Watering plants with milk may sound like a slightly wacky idea if you’ve not done it before. But there are plenty of reasons why it could benefit your plants. Milk contains proteins, minerals and bacteria that are good for humans, so could be good for plants as well.
Plus, milk contains substances that can help prevent and treat fungal and bacterial diseases, affecting garden plants. And by using a non-chemical treatment, you’re doing your bit to help the planet and avoid harming beneficial insects.
Milk is far less risky for the user than using chemical fungicides or pesticides, and watering plants is a great use for leftover milk that is slightly sour, that might otherwise be thrown out.
The pros of watering plants with milk
- There are many benefits to watering plants with milk. First, it is thought the calcium and vitamin B it contains act as fertilizers, increasing growth, plant health and cropping yields.
- Milk has anti-fungal and antibacterial properties, preventing diseases in plants, and it also works as a pesticide. For plant varieties that are generally prone to powdery mildew, Amateur Gardening expert Anne Swithinbank says: 'a weekly spray of one part skimmed milk to 10 parts water helps to prevent the disease.'
- The calcium in milk also helps to treat common plant ailments such as blossom end rot, a condition caused by calcium deficiency. So the best time to water plants with milk diluted with water, is when you notice a brownish black circle at one end of tomatoes, squash or peppers. There are more tips on dealing with tomato blossom end rot in our dedicated guide too.
- Milk contains a substance called lactoferrin, a natural bactericide and fungicide. Horticultural professor and author Jeff Gilman discovered that spraying with milk solution deters rose black spot, and recommends spraying affected roses weekly. It is also said to help deter black mosaic viruses that affect cucumbers, tomatoes, and a host of other plants.
The cons of watering plants with milk
- Although milk can benefit plants, as with watering plants with tea, there are certain caveats. Never use milk undiluted on plants as this can stunt their growth, cause them to wilt and even die. Too much milk can also cause black rot, soft rot and leaf spot on some crops.
- Another downside is nasty whiffs – some people report noticing a sour odor from the milk as it sits on leaves, but this should only be temporary. Some milk odors are stronger than others – it may be the fat that’s causing the smell, so try using 1% or 2% milk rather than the whole-fat kind.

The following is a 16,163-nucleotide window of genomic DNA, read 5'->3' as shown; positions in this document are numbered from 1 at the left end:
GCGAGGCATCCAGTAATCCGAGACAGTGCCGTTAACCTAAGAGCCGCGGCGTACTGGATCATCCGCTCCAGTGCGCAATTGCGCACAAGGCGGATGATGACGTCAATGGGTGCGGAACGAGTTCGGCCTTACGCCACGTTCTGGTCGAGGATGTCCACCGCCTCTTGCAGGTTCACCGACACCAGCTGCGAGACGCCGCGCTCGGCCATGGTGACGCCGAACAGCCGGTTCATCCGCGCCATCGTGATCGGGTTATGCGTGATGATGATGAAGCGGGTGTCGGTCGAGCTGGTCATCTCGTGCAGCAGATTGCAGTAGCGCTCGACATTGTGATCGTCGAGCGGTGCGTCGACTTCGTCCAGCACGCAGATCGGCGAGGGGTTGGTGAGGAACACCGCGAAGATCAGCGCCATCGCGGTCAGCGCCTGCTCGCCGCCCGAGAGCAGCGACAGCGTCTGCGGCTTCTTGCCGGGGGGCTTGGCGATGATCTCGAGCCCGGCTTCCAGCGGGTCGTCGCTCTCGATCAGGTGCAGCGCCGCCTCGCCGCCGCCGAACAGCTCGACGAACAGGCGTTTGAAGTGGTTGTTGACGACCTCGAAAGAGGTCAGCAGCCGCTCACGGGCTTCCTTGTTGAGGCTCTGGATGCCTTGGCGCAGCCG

- Although watering plants with milk diluted with water can prevent mildew, it’s unlikely to have much effect once the dreaded mildew has already taken a hold, in which case just cut back or discard plants.
- Milk can act as a fertilizer, but it it doesn’t build soil structure in the way that it would if you added manure to the soil. And if you used milk to fertilize very large areas, it could work out way more pricey than using fertilizer.
How to water plants with milk
- Spray plant foliage using a 50-50 milk/water ratio, advises Marie Iannotti of The Spruce. Mix the solution in a spray bottle, (the kind you use to mist houseplants). Shake well and spray.
- If you have a large number of plants to cover, use a large garden sprayer, with a pump action, and spray, covering as much foliage as possible. Aim to coat all the leaves with a fine layer of the milk solution.
- Spraying plants in bright sunlight is not normally recommended. It's a garden water saving tip but also because of the risk of scorching foliage. In the case of milk, however, sunlight is said to create an anti-fungal reaction, which is good for plants.
- Spray your garden and indoor plants monthly as a regular feed. As an alternative to spraying, you can try watering plants with milk solution directly into the soil, at the base of your plants.
- If you’re spraying as a preventative measure against powdery mildew, reapply the solution every 10 days to a fortnight to keep your precious plants safe. A University of Connecticut study by Matthew J DeBacco in 2011 found this was just as effective as using a chemical fungicide. So plan this treatment around your vacations, as watering plants while away might become difficult. Keep going until the dry, humid conditions that give rise to mildew have completely gone.
Is milk water good for plants?
Watering plants with milk is fine providing you mix it with water first. Milk contains proteins, vitamin B, sugars and minerals like calcium that are beneficial for plant growth, increasing their health in the case of crops like apples, as well as deterring pests and viral and bacterial diseases.
Watering with milk solution can act as a fertilizer, feeding plants, and address fungal diseases, such as powdery mildew. Powdery mildew is a condition caused by plant roots being too dry, which can easily happen in summer. It presents as grayish-white mold on plant foliage and affects flowering plants like asters, and crops like grapes and apples.
Watering plants with milk by spraying them works best as a preventative measure, so it’s best to do it before mildew takes hold. A diluted milk solution is also a great feed for plants like tomatoes and peppers, because it contains the extra calcium they need to grow well.
Geraldine is a gardener and garden writer, who has worked for over 12 years in historic public gardens and private gardens around London. She has written articles for Easy Gardens, Which? Gardening and Women’s Weekly Gardening Special magazines and for gardeningetc.com. She also edited the book ‘Britain’s Favourite Plants’ for the RHS.
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